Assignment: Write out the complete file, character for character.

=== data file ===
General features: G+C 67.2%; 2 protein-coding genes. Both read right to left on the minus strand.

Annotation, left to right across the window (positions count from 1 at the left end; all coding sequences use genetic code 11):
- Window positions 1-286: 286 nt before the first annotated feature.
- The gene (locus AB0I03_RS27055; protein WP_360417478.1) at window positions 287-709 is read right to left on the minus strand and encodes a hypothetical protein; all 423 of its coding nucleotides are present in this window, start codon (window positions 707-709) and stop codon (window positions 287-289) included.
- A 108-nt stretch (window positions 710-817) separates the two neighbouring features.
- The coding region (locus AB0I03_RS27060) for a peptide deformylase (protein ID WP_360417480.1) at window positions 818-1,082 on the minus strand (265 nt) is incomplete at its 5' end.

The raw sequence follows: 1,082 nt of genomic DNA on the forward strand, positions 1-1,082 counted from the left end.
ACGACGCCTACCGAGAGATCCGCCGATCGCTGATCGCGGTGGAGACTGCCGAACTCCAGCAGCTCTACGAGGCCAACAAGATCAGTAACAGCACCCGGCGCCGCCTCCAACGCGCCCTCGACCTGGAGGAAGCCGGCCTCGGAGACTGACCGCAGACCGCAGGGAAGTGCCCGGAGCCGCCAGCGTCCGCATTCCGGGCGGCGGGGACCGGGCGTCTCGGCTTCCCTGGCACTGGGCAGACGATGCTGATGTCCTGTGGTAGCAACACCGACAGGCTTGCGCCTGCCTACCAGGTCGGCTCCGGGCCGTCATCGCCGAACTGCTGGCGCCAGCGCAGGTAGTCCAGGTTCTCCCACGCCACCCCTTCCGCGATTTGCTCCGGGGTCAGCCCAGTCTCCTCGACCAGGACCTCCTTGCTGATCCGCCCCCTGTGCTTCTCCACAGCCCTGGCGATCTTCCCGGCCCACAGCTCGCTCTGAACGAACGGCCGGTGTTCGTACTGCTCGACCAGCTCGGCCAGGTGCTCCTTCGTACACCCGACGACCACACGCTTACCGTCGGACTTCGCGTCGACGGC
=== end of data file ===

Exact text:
General features: G+C 67.2%; 2 protein-coding genes. Both read right to left on the minus strand.

Annotation, left to right across the window (positions count from 1 at the left end; all coding sequences use genetic code 11):
- Window positions 1-286: 286 nt before the first annotated feature.
- The gene (locus AB0I03_RS27055; protein WP_360417478.1) at window positions 287-709 is read right to left on the minus strand and encodes a hypothetical protein; all 423 of its coding nucleotides are present in this window, start codon (window positions 707-709) and stop codon (window positions 287-289) included.
- A 108-nt stretch (window positions 710-817) separates the two neighbouring features.
- The coding region (locus AB0I03_RS27060) for a peptide deformylase (protein ID WP_360417480.1) at window positions 818-1,082 on the minus strand (265 nt) is incomplete at its 5' end.

The raw sequence follows: 1,082 nt of genomic DNA on the forward strand, positions 1-1,082 counted from the left end.
ACGACGCCTACCGAGAGATCCGCCGATCGCTGATCGCGGTGGAGACTGCCGAACTCCAGCAGCTCTACGAGGCCAACAAGATCAGTAACAGCACCCGGCGCCGCCTCCAACGCGCCCTCGACCTGGAGGAAGCCGGCCTCGGAGACTGACCGCAGACCGCAGGGAAGTGCCCGGAGCCGCCAGCGTCCGCATTCCGGGCGGCGGGGACCGGGCGTCTCGGCTTCCCTGGCACTGGGCAGACGATGCTGATGTCCTGTGGTAGCAACACCGACAGGCTTGCGCCTGCCTACCAGGTCGGCTCCGGGCCGTCATCGCCGAACTGCTGGCGCCAGCGCAGGTAGTCCAGGTTCTCCCACGCCACCCCTTCCGCGATTTGCTCCGGGGTCAGCCCAGTCTCCTCGACCAGGACCTCCTTGCTGATCCGCCCCCTGTGCTTCTCCACAGCCCTGGCGATCTTCCCGGCCCACAGCTCGCTCTGAACGAACGGCCGGTGTTCGTACTGCTCGACCAGCTCGGCCAGGTGCTCCTTCGTACACCCGACGACCACACGCTTACCGTCGGACTTCGCGTCGACGGC